Stockholm City Council has enacted tough new laws against the public display of sexist adverts, enabling it to forcibly remove offending material within 24 hours of it appearing on out of home sites in the city.
The vote to ban any imagery which depicts men or women as "sex objects" or a "stereotypical image of gender roles" comes as part of a broad crackdown on "demeaning" displays that are judged to be "sexually discriminatory".
The Swedish capital is currently marketing itself as a 'city open for all'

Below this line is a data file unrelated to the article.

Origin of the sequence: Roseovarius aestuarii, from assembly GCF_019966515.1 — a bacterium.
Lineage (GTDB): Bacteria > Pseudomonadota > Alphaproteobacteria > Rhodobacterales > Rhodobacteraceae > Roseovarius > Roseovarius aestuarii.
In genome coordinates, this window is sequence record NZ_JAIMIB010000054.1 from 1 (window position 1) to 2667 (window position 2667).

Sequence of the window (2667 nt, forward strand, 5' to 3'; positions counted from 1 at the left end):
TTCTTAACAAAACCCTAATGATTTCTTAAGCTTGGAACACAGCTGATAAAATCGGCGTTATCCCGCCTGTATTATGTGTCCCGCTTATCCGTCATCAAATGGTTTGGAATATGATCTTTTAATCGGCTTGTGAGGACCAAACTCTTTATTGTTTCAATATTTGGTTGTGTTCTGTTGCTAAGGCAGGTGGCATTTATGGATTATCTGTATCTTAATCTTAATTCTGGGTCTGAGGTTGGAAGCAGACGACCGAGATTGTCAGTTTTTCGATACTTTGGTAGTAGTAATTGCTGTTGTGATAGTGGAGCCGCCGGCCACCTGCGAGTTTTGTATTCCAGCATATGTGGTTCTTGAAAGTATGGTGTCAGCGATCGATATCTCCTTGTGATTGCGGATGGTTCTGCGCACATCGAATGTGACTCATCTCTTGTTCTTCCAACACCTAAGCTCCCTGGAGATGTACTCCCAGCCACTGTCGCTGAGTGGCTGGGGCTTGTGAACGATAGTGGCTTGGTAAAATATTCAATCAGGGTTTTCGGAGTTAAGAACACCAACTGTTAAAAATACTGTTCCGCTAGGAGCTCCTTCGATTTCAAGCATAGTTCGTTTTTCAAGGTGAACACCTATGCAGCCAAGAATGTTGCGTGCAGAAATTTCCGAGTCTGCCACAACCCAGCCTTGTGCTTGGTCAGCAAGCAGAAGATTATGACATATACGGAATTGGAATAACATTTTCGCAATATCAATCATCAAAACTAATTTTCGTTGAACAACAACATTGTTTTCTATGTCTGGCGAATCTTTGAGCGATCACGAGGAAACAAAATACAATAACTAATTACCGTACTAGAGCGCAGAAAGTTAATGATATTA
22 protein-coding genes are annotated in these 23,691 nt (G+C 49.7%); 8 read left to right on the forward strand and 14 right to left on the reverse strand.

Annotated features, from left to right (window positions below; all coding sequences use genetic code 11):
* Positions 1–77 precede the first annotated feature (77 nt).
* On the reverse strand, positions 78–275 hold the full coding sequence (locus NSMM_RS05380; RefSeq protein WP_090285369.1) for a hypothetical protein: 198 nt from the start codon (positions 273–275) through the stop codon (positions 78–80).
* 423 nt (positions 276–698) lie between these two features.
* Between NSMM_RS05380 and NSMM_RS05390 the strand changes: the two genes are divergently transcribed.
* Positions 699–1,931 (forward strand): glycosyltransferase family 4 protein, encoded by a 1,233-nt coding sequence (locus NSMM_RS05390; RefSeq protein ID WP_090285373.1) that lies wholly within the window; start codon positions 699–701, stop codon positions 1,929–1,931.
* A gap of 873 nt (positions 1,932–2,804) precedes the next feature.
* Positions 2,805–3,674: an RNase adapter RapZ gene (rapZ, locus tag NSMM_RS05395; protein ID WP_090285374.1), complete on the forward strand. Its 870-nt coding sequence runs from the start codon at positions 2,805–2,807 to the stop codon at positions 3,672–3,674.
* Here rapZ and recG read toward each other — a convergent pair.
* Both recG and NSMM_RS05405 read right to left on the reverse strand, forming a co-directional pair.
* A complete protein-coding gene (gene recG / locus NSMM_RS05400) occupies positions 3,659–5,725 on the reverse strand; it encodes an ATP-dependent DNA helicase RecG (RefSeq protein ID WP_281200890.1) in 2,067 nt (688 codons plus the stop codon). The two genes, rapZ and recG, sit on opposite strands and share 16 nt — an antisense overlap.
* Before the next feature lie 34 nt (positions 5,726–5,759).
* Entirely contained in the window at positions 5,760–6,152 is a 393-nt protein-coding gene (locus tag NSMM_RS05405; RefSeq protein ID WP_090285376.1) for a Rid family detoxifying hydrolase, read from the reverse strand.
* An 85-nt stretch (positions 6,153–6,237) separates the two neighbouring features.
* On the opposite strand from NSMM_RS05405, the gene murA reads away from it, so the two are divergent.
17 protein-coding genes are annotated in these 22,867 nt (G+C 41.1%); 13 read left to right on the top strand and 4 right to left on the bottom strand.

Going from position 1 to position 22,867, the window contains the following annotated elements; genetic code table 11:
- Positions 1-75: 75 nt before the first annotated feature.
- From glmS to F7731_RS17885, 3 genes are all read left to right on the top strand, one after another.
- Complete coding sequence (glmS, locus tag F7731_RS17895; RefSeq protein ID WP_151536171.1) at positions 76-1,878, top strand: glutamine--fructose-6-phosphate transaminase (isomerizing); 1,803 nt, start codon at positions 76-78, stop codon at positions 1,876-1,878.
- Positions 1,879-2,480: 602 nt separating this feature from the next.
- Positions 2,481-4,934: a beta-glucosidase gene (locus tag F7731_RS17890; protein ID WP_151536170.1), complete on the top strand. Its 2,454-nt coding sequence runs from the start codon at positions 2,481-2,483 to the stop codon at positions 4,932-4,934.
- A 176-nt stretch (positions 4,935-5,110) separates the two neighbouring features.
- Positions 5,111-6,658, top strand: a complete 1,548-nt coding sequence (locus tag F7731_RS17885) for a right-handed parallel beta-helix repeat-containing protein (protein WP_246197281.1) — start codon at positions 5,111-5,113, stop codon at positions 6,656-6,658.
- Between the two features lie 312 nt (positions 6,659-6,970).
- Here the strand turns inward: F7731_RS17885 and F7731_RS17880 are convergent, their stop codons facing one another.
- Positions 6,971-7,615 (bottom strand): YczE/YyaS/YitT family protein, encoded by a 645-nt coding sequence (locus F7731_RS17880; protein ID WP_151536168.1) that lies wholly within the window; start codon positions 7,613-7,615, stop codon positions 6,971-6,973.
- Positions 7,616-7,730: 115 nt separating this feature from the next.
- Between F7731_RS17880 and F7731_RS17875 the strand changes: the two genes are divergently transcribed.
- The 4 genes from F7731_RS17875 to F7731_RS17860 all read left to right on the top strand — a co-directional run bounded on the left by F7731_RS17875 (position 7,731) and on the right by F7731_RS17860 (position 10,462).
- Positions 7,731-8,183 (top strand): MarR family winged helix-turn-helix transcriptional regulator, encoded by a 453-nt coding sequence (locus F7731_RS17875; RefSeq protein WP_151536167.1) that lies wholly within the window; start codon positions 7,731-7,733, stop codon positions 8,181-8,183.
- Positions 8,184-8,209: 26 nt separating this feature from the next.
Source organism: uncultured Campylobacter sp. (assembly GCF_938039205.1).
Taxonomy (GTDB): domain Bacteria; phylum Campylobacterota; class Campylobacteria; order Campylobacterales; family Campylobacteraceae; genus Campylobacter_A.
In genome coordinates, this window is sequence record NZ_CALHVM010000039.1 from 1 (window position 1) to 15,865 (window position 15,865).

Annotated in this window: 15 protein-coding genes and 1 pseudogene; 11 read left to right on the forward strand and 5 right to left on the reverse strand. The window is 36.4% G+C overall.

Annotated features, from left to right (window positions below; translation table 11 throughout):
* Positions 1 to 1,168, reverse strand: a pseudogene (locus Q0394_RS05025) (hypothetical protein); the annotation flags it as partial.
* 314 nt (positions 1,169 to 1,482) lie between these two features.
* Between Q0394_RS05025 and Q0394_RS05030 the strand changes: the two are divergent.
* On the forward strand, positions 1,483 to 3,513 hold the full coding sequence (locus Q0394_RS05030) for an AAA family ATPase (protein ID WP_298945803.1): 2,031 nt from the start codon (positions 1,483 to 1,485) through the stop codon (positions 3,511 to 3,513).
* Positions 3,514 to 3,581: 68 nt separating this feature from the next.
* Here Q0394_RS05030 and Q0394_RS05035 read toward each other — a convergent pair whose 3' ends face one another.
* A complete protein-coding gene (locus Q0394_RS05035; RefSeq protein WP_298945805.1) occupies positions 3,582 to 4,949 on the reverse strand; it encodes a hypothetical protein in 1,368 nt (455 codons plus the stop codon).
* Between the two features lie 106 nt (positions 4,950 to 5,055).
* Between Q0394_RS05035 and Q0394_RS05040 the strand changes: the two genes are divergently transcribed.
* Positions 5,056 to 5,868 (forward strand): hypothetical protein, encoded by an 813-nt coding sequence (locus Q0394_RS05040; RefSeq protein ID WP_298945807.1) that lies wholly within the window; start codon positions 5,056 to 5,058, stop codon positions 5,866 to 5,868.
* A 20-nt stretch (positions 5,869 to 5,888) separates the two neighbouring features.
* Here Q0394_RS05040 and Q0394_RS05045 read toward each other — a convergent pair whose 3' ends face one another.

Explaining the rationale behind the decision, Green Party deputy mayor Daniel Hellden said: “It affects a lot of people, especially younger women. It makes them think about their own bodies and how they look and feel in a negative way.
“Maybe the companies won’t put up ads which are sexist or objectifying if they know we’re going to remove them after 24 hours. So if it’s working well, we won’t have to use this legislation.”
However, contentious advertising will still be permitted on public transport, which falls outside of the city council’s jurisdiction.
The new law will come into force in just three weeks’ time and follows similar crackdowns in other European capitals, including attempts to ban ‘body shaming’ ads on the Transport for London (TfL) network by mayor Sadiq Khan in 2016.